Lifestyle & Belief

A Pacquiao loss, a pall over the Philippines


Aling Dionisia, mother of Filipino boxing phenomenon Manny Pacquiao, is seen fainting after learning of her son's loss to rival Tim Bradley in footage broadcast on Philippine station GMA TV News.

Every so often, a nation is sent reeling by an horror so dark, and so unexpected, that it rocks citizens' faith in a just world.

I am referring, of course, to recent events that have shaken the Philippines.

Filipino boxing phenomenon Manny Pacquiao, a hero to his people, is widely believed to have suffered injustice following his June 10 fight with rival Tim Bradley in Las Vegas. Judges ruled that he lost the match. Fans, pundits and fellow boxers insist that he was robbed of his rightful victory.

If newspaper op-eds are any measure of a nation's grief, Filipinos are taking this one really hard. 

"Life goes on whether Pacquiao wins or not," reads a piece titled "Seven Lessons From the Pacquiao 'Loss'" printed by the major Manila outlet ABS-CBN News.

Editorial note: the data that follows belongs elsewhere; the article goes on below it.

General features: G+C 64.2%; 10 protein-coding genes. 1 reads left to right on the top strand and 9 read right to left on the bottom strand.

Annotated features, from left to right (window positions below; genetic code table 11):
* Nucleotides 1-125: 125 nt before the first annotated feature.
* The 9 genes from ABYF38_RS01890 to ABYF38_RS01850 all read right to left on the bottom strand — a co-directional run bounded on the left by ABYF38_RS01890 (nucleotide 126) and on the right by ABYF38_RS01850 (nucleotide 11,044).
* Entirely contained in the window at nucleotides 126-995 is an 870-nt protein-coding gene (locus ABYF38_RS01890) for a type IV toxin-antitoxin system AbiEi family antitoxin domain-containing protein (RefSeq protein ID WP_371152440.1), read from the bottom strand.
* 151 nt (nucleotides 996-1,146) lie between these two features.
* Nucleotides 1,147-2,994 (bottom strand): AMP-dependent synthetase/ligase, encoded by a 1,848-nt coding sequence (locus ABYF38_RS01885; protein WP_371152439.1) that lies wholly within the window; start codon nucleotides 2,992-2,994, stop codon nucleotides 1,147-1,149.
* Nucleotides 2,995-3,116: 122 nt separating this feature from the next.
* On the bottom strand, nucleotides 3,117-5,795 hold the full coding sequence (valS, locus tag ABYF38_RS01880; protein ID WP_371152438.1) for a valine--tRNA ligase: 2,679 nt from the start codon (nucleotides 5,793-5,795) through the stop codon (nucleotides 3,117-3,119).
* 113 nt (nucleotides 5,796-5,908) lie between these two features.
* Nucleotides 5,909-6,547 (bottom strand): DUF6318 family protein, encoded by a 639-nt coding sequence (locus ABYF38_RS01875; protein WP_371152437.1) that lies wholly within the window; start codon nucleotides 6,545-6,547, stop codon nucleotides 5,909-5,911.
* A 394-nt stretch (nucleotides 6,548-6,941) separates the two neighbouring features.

"If you’re depressed, don’t be. If you’re miserable, please stop. If you’re confused, do something else. Pacquiao will be fine ... We can’t sulk too long. Lesson is: internalize it, accept it and then move on."

The counseling continues in the op-ed column at another outlet, the Sun Star Davao.

"One thing we must remember: we are not the ones who are receiving the punches nor having to endure the tough trainings. Let’s leave it to the boxers whether to rise up to the occasion or step down as the judges decided."

Even this straight news story from the Philippine Inquirer portrayed Pacquiao's defeat as a test of spiritual faith:

"Pacquiao took a leap of faith from the ring to the pulpit less than 24 hours after his loss. He appeared as the main guest of the Jesus Is Lord evangelical meeting here and showed promise as a pastor."

One could surmise that Filipinos, failed by inept leaders within politics and the military, have instead placed their faith in a sporting champion of great prowess and resolve.

But that contention would be complicated by the fact that Pacquiao, when he's not busy ambidextrously beating the brains out of his opponents, acts as a sitting congressman and Army lieutenant colonel.

In fact, the Philippine Army may even ignore the results and offer their own honors (complete with motorcade) for his deserved victory.

Perhaps that would offer some comfort to Pacquiao's mom, seen on TV collapsing after the judges' announced their decision.